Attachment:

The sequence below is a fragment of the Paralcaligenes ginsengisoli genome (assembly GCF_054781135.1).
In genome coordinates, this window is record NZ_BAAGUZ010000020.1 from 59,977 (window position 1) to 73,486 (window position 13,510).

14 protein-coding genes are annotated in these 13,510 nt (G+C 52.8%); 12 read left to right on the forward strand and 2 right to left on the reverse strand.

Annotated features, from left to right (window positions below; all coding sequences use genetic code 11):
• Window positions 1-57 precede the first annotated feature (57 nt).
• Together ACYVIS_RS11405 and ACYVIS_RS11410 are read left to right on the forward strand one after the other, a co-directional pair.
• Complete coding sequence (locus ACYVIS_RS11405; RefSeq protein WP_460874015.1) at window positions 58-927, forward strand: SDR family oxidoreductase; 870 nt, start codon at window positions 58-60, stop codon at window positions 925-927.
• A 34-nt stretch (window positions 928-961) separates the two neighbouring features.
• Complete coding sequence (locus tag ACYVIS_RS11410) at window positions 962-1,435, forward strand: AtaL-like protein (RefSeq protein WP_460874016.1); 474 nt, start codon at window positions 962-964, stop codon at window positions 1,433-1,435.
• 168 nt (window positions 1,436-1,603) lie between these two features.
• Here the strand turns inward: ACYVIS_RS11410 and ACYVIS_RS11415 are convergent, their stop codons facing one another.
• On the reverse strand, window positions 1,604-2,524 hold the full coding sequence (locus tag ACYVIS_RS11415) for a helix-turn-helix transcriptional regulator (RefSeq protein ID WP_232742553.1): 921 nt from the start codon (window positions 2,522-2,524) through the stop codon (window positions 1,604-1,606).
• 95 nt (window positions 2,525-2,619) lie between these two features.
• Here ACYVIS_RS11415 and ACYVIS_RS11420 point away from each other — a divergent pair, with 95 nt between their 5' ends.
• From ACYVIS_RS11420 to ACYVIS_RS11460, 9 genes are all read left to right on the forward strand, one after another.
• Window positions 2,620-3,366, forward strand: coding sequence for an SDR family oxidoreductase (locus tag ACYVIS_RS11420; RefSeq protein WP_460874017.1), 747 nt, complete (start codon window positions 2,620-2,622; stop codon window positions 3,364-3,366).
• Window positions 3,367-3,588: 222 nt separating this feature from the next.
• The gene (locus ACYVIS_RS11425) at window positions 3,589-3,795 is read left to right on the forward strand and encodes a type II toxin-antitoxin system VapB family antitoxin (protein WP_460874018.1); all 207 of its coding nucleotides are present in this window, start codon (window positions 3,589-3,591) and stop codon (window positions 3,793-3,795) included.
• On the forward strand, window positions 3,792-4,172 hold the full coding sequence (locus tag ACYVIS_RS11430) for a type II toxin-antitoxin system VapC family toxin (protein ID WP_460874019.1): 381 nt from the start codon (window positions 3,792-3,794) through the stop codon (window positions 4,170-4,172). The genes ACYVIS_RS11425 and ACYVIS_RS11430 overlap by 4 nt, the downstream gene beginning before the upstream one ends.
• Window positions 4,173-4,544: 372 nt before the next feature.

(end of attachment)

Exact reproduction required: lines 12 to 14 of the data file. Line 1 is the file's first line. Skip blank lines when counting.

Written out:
• On the reverse strand, window positions 1,604-2,524 hold the full coding sequence (locus tag ACYVIS_RS11415) for a helix-turn-helix transcriptional regulator (RefSeq protein ID WP_232742553.1): 921 nt from the start codon (window positions 2,522-2,524) through the stop codon (window positions 1,604-1,606).
• 95 nt (window positions 2,525-2,619) lie between these two features.
• Here ACYVIS_RS11415 and ACYVIS_RS11420 point away from each other — a divergent pair, with 95 nt between their 5' ends.